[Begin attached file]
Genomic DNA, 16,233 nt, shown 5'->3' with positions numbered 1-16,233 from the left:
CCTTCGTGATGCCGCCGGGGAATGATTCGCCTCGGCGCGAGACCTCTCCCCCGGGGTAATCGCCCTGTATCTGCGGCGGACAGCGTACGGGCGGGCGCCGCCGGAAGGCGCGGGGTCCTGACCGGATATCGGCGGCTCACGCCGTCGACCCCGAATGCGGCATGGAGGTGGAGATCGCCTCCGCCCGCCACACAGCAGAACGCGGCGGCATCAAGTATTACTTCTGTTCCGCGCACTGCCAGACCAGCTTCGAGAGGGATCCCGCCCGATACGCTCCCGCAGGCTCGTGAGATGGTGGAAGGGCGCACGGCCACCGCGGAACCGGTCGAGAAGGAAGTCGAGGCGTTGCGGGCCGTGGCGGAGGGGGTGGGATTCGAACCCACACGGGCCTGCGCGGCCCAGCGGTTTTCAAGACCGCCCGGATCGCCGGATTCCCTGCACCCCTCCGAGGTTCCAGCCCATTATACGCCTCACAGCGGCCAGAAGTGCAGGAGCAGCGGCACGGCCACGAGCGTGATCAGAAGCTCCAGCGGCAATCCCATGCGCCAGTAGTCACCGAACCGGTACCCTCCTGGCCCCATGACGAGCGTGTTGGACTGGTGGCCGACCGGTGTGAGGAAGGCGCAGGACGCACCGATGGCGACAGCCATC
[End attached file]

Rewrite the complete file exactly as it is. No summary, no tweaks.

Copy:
Genomic DNA, 16,233 nt, shown 5'->3' with positions numbered 1-16,233 from the left:
CCTTCGTGATGCCGCCGGGGAATGATTCGCCTCGGCGCGAGACCTCTCCCCCGGGGTAATCGCCCTGTATCTGCGGCGGACAGCGTACGGGCGGGCGCCGCCGGAAGGCGCGGGGTCCTGACCGGATATCGGCGGCTCACGCCGTCGACCCCGAATGCGGCATGGAGGTGGAGATCGCCTCCGCCCGCCACACAGCAGAACGCGGCGGCATCAAGTATTACTTCTGTTCCGCGCACTGCCAGACCAGCTTCGAGAGGGATCCCGCCCGATACGCTCCCGCAGGCTCGTGAGATGGTGGAAGGGCGCACGGCCACCGCGGAACCGGTCGAGAAGGAAGTCGAGGCGTTGCGGGCCGTGGCGGAGGGGGTGGGATTCGAACCCACACGGGCCTGCGCGGCCCAGCGGTTTTCAAGACCGCCCGGATCGCCGGATTCCCTGCACCCCTCCGAGGTTCCAGCCCATTATACGCCTCACAGCGGCCAGAAGTGCAGGAGCAGCGGCACGGCCACGAGCGTGATCAGAAGCTCCAGCGGCAATCCCATGCGCCAGTAGTCACCGAACCGGTACCCTCCTGGCCCCATGACGAGCGTGTTGGACTGGTGGCCGACCGGTGTGAGGAAGGCGCAGGACGCACCGATGGCGACAGCCATC